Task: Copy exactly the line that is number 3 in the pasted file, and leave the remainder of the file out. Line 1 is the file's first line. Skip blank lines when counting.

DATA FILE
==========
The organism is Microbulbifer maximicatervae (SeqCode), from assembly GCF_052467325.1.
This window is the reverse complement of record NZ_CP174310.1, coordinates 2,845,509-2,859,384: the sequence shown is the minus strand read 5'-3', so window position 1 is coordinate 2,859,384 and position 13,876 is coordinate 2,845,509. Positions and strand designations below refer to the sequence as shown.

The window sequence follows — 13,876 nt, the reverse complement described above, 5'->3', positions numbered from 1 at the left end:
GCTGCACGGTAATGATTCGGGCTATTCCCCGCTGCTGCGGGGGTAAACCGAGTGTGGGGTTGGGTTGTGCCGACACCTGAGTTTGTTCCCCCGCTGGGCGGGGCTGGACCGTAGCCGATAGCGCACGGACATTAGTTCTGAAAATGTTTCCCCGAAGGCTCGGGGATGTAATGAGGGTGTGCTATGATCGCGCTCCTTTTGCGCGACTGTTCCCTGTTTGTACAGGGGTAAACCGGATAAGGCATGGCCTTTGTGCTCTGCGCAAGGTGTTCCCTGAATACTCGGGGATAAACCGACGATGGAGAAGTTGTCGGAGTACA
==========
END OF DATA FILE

The window sequence follows — 13,876 nt, the reverse complement described above, 5'->3', positions numbered from 1 at the left end: